Water planning tool with future forecasts up to 2055

water Austria
Daniela Fuchs-Hanusch from the Institute of Urban Water Management and Landscape Water Engineering at TU Graz. Photo: Lunghammer - TU Graz

When water suppliers are faced with the question of how well their systems are prepared for future developments such as climate change and population growth, they now have an answer.

In view of demographic changes and advancing climate change, Austria is already experiencing increasingly difficult water supply situations, which will only increase in the future. Until now, conventional planning systems have not been able to provide a step-by-step forecast of the performance of water supply systems. A team led by Daniela Fuchs-Hanusch from the Institute of Urban Water Management and Landscape Water Engineering at Graz University of Technology (TU Graz) has developed a solution to this problem.

With the free EWA web tool, suppliers can run through planning alternatives for various climate, resource and consumption scenarios in a gamified form.

Forecast until 2055

This enables smaller water suppliers, for example, to assess the suitability of their own network for different developments in ten-year increments up to 2055. They can plan the expansion or conversion of their network inside the tool and check whether the planned measures are sufficient or whether further steps need to be taken. Tutorial tasks are available to get familiar with the system – for example, building new wells and pipes for a community so that all residents will still have water in 2055.

The existing water networks and future forecasts are shown on a map. Image: ISDS – TU Graz

In addition, users can put together their own challenges to run through various scenarios or incidents. A budget limit can also be created for these self-created tasks to work out the solution to the problem on the basis of the users’ own cost estimates. This allows water suppliers to customise their systems and meet their own requirements. One challenge may be that the supply of water in two municipalities will no longer function in 2055 due to the increase in population and visitors, resulting in major bottlenecks in the event of a fire or incident. Using the EWA tool, practical solutions can be worked out.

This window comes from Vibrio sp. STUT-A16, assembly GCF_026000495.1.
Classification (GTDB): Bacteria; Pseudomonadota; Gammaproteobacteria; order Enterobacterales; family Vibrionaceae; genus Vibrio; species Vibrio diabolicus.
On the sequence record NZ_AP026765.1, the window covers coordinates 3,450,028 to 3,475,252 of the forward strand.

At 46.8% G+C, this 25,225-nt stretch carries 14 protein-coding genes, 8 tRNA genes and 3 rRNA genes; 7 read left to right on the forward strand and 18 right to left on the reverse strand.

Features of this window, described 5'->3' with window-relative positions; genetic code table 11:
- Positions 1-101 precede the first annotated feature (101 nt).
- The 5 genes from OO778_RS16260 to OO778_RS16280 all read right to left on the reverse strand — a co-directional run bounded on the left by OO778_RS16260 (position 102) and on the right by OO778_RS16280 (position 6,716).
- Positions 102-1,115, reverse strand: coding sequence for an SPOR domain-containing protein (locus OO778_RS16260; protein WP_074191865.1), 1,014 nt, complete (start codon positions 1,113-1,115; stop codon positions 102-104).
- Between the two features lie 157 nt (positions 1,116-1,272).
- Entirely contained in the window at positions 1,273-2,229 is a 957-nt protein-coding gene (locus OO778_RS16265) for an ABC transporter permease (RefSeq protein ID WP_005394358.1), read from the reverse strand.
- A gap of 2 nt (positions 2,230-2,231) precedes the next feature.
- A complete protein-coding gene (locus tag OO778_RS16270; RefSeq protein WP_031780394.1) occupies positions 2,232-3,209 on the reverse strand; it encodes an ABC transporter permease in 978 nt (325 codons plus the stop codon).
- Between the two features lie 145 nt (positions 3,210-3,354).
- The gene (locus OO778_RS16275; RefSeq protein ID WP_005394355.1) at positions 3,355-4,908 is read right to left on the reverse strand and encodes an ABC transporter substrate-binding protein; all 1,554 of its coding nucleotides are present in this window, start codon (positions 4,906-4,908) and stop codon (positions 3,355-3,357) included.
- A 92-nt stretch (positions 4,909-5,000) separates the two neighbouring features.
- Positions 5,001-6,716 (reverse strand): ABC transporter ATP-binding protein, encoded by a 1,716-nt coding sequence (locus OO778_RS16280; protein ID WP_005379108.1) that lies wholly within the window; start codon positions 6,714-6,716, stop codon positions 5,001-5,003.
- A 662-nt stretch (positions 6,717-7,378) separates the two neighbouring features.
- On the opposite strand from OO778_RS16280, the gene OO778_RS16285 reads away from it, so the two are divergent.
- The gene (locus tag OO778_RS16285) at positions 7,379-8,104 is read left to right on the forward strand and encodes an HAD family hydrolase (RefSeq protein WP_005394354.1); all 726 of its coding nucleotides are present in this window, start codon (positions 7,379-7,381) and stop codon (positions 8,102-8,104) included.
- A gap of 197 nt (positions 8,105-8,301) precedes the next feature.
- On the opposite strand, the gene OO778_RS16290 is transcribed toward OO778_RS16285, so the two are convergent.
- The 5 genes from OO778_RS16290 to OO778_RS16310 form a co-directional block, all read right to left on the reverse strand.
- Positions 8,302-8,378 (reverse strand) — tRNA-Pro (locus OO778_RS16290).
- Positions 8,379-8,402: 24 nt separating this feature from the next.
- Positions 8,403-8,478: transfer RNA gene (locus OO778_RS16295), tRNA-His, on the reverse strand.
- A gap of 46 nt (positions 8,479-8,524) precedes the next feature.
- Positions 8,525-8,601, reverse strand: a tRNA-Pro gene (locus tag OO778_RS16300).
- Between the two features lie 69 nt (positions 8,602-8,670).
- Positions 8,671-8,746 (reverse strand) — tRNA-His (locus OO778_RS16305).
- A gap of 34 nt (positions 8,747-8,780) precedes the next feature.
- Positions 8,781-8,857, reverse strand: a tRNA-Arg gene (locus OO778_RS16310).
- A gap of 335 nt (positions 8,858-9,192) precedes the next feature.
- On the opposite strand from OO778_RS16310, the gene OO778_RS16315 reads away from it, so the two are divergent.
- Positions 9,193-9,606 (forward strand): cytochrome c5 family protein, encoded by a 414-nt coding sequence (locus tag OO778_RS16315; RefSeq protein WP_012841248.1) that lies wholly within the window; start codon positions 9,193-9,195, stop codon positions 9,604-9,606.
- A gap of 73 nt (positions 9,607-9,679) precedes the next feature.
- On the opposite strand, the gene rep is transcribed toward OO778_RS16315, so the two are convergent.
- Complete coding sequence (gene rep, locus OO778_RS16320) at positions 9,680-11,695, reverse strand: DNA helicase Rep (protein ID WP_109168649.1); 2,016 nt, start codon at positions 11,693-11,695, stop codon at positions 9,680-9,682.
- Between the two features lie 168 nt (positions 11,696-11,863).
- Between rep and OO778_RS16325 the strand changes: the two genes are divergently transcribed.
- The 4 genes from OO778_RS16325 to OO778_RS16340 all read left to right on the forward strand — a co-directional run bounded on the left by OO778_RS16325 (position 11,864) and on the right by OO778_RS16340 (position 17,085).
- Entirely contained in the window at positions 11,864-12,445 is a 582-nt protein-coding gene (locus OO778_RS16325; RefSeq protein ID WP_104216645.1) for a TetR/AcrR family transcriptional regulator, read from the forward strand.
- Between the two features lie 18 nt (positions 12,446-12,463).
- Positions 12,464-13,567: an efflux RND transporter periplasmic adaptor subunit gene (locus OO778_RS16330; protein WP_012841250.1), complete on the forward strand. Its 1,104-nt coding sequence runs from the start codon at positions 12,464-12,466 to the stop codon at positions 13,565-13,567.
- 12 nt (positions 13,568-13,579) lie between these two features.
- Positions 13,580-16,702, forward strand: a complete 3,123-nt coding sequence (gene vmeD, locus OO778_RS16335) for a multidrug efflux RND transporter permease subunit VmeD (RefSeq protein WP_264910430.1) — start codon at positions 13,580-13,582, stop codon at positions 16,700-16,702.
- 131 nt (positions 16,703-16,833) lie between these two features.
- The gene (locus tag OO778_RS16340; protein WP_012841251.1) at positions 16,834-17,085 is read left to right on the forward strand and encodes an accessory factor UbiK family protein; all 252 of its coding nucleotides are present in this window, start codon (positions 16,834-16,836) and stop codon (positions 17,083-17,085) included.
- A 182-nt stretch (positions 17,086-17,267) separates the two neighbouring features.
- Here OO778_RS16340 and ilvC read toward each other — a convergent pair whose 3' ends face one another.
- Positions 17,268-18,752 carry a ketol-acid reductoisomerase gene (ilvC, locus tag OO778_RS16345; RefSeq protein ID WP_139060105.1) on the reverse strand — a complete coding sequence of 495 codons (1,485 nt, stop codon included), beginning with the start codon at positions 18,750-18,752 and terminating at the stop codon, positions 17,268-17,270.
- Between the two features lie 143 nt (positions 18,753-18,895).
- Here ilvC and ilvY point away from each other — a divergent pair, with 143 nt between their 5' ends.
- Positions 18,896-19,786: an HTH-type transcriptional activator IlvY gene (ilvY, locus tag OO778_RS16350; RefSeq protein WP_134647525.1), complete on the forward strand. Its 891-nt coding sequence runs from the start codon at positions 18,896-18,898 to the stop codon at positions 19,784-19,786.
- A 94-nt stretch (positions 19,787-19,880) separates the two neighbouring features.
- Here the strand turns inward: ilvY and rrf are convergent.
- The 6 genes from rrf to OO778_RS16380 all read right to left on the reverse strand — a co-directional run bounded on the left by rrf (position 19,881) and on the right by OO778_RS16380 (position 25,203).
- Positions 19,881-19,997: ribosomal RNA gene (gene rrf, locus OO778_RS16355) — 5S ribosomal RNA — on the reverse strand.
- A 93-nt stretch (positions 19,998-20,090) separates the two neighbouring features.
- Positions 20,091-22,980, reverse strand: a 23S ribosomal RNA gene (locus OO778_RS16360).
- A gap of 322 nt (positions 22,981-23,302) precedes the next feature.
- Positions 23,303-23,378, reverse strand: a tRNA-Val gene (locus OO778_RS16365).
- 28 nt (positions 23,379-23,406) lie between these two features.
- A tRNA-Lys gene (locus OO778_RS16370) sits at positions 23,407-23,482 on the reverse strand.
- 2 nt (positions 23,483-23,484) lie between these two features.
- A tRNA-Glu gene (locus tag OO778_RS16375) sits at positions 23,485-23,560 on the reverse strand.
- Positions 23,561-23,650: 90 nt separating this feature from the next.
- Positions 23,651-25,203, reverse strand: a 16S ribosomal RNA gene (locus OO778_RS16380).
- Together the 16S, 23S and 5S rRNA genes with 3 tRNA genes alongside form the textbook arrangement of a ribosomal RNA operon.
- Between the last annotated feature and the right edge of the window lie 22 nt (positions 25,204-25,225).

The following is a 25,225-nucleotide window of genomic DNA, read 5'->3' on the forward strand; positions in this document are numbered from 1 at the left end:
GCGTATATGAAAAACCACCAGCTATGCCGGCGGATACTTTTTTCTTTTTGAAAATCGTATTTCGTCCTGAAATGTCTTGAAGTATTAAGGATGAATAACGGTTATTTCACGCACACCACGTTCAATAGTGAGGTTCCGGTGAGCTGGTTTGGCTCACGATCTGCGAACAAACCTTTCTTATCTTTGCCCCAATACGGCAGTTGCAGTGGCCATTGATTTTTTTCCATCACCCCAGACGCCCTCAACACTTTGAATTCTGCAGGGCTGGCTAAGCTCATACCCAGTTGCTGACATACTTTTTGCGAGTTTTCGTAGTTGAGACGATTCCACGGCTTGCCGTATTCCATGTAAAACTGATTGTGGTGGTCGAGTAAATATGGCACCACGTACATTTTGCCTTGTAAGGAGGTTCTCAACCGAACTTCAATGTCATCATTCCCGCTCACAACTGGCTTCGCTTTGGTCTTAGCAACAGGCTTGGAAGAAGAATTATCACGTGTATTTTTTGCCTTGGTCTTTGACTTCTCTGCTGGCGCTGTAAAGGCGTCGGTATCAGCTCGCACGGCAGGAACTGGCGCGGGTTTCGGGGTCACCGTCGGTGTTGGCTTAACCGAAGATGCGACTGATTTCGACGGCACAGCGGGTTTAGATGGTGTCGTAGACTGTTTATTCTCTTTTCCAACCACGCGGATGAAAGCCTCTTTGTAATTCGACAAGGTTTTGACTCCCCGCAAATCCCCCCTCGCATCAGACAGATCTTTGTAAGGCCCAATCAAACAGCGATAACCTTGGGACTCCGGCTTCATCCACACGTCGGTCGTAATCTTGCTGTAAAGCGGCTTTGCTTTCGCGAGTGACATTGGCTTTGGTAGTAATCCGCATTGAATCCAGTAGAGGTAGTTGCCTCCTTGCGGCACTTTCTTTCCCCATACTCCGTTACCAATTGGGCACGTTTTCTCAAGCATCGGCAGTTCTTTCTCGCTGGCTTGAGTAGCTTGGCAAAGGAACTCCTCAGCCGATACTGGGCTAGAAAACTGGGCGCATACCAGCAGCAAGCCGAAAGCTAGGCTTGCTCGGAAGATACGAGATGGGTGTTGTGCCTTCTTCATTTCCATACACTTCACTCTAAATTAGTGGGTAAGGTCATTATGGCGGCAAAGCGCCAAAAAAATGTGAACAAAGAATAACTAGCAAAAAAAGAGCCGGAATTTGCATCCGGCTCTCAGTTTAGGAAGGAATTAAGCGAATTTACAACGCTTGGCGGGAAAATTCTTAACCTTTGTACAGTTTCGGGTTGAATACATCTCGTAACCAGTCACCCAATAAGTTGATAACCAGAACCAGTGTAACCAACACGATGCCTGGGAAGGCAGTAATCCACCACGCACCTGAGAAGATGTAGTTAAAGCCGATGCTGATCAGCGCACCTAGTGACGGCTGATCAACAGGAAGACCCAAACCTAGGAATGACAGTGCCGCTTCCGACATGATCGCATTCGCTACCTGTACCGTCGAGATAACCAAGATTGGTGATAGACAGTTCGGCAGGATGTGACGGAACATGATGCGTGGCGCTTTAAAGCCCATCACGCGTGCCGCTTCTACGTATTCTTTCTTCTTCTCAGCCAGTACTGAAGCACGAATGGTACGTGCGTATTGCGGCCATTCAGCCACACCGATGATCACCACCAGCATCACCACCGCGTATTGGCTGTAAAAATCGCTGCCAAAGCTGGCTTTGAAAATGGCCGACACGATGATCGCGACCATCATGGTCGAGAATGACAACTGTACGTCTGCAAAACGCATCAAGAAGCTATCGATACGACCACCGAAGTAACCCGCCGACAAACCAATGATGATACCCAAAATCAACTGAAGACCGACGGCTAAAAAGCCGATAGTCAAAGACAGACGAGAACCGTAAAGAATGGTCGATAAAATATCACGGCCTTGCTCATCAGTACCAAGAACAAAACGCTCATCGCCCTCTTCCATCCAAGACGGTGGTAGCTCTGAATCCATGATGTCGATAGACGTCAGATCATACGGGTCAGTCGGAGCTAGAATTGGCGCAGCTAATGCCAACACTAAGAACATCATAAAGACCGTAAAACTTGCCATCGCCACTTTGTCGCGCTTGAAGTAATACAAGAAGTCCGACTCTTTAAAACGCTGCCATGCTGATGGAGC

Better solution for optimisation tasks

Among other things, the study “Austria’s water resources” published in 2021, which analysed the current water demand at the time and developments over the next 30 years with regard to climate change, was incorporated into the development of the tool. In addition, the researchers derived water demand forecasts based on localised water supply data and coordinated with the project partners, the federal states of Styria, Carinthia, Upper Austria and Salzburg, as well as the Federal Ministry of Agriculture, Forestry, Regions and Water Management and three water supply companies.

From this, the team derived performance indicators that a water supply system must fulfil and developed usable parameters based on the research literature. These had to be modelled together with the forecasts and hydraulic simulation software and linked to a user interface. Johanna Pirker, Valentin Adler and Georg Arbesser-Rastburg at the Institute of Interactive Systems and Data Science were responsible for implementing the gamified aspects of the tool.

Fuchs-Hanusch said: “The impact of climate change on the use and availability of water in water-rich Austria is becoming ever greater. It was therefore important to us in the project to combine engineering knowledge with gamification elements in such a way that optimisations for the water supply can be solved just as well, or perhaps even better, than with mathematical optimisation algorithms. With the EWA tool, water supply companies can really gauge how their system will react in extreme situations and in the predicted future, and even try out variants in a playful way.”

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Jim Cornall is editor of Future Food Today and publisher at Ayr Coastal Media. He is an award-winning writer, editor, photographer, broadcaster, designer and author. Contact Jim here.